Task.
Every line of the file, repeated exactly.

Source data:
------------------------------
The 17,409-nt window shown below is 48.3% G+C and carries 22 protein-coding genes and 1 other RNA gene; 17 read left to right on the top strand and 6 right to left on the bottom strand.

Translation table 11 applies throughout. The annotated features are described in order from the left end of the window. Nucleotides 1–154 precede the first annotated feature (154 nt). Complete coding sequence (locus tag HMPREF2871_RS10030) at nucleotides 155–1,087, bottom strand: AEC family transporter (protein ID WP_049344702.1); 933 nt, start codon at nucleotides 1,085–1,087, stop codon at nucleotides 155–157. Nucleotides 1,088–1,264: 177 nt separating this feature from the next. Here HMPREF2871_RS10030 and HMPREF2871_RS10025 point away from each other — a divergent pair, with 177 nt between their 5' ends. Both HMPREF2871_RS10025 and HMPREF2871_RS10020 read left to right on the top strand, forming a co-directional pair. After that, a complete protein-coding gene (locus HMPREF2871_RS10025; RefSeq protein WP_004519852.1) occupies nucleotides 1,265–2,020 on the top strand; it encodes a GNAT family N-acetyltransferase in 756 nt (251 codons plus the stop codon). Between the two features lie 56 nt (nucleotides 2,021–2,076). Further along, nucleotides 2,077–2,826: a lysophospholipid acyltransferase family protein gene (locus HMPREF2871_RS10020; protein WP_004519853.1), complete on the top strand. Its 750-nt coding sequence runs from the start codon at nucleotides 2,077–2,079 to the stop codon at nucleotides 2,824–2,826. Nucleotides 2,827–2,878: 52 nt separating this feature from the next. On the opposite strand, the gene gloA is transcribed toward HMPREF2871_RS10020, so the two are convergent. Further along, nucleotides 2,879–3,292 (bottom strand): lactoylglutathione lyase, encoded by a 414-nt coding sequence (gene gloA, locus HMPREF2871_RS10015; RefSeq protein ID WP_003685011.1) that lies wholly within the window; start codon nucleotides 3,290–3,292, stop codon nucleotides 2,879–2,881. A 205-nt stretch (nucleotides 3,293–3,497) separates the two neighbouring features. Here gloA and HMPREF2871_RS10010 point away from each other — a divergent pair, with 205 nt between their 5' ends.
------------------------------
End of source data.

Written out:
The 17,409-nt window shown below is 48.3% G+C and carries 22 protein-coding genes and 1 other RNA gene; 17 read left to right on the top strand and 6 right to left on the bottom strand.

Translation table 11 applies throughout. The annotated features are described in order from the left end of the window. Nucleotides 1–154 precede the first annotated feature (154 nt). Complete coding sequence (locus tag HMPREF2871_RS10030) at nucleotides 155–1,087, bottom strand: AEC family transporter (protein ID WP_049344702.1); 933 nt, start codon at nucleotides 1,085–1,087, stop codon at nucleotides 155–157. Nucleotides 1,088–1,264: 177 nt separating this feature from the next. Here HMPREF2871_RS10030 and HMPREF2871_RS10025 point away from each other — a divergent pair, with 177 nt between their 5' ends. Both HMPREF2871_RS10025 and HMPREF2871_RS10020 read left to right on the top strand, forming a co-directional pair. After that, a complete protein-coding gene (locus HMPREF2871_RS10025; RefSeq protein WP_004519852.1) occupies nucleotides 1,265–2,020 on the top strand; it encodes a GNAT family N-acetyltransferase in 756 nt (251 codons plus the stop codon). Between the two features lie 56 nt (nucleotides 2,021–2,076). Further along, nucleotides 2,077–2,826: a lysophospholipid acyltransferase family protein gene (locus HMPREF2871_RS10020; protein WP_004519853.1), complete on the top strand. Its 750-nt coding sequence runs from the start codon at nucleotides 2,077–2,079 to the stop codon at nucleotides 2,824–2,826. Nucleotides 2,827–2,878: 52 nt separating this feature from the next. On the opposite strand, the gene gloA is transcribed toward HMPREF2871_RS10020, so the two are convergent. Further along, nucleotides 2,879–3,292 (bottom strand): lactoylglutathione lyase, encoded by a 414-nt coding sequence (gene gloA, locus HMPREF2871_RS10015; RefSeq protein ID WP_003685011.1) that lies wholly within the window; start codon nucleotides 3,290–3,292, stop codon nucleotides 2,879–2,881. A 205-nt stretch (nucleotides 3,293–3,497) separates the two neighbouring features. Here gloA and HMPREF2871_RS10010 point away from each other — a divergent pair, with 205 nt between their 5' ends.